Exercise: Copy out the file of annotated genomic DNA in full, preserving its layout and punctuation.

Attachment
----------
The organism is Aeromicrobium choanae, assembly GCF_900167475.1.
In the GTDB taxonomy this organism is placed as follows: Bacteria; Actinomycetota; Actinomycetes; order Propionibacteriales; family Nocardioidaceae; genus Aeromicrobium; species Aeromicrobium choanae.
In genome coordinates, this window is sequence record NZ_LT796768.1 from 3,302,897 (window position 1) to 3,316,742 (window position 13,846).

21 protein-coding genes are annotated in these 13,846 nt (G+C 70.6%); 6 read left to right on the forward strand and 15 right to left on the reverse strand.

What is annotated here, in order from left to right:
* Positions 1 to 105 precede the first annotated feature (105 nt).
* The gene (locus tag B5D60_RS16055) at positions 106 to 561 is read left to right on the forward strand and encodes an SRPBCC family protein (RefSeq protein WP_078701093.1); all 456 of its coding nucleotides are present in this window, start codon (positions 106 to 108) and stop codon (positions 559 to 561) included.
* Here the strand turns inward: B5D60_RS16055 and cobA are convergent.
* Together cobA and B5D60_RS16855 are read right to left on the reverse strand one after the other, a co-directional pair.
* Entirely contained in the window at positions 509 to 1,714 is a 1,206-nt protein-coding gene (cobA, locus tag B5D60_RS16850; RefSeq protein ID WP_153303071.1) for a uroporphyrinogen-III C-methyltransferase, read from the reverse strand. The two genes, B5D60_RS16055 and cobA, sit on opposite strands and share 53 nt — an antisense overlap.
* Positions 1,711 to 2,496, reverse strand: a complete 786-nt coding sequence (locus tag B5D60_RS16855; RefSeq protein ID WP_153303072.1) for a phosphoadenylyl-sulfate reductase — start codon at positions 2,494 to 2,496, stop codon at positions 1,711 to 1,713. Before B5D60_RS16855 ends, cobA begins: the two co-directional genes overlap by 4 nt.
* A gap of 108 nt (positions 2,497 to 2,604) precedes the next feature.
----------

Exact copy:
The organism is Aeromicrobium choanae, assembly GCF_900167475.1.
In the GTDB taxonomy this organism is placed as follows: Bacteria; Actinomycetota; Actinomycetes; order Propionibacteriales; family Nocardioidaceae; genus Aeromicrobium; species Aeromicrobium choanae.
In genome coordinates, this window is sequence record NZ_LT796768.1 from 3,302,897 (window position 1) to 3,316,742 (window position 13,846).

21 protein-coding genes are annotated in these 13,846 nt (G+C 70.6%); 6 read left to right on the forward strand and 15 right to left on the reverse strand.

What is annotated here, in order from left to right:
* Positions 1 to 105 precede the first annotated feature (105 nt).
* The gene (locus tag B5D60_RS16055) at positions 106 to 561 is read left to right on the forward strand and encodes an SRPBCC family protein (RefSeq protein WP_078701093.1); all 456 of its coding nucleotides are present in this window, start codon (positions 106 to 108) and stop codon (positions 559 to 561) included.
* Here the strand turns inward: B5D60_RS16055 and cobA are convergent.
* Together cobA and B5D60_RS16855 are read right to left on the reverse strand one after the other, a co-directional pair.
* Entirely contained in the window at positions 509 to 1,714 is a 1,206-nt protein-coding gene (cobA, locus tag B5D60_RS16850; RefSeq protein ID WP_153303071.1) for a uroporphyrinogen-III C-methyltransferase, read from the reverse strand. The two genes, B5D60_RS16055 and cobA, sit on opposite strands and share 53 nt — an antisense overlap.
* Positions 1,711 to 2,496, reverse strand: a complete 786-nt coding sequence (locus tag B5D60_RS16855; RefSeq protein ID WP_153303072.1) for a phosphoadenylyl-sulfate reductase — start codon at positions 2,494 to 2,496, stop codon at positions 1,711 to 1,713. Before B5D60_RS16855 ends, cobA begins: the two co-directional genes overlap by 4 nt.
* A gap of 108 nt (positions 2,497 to 2,604) precedes the next feature.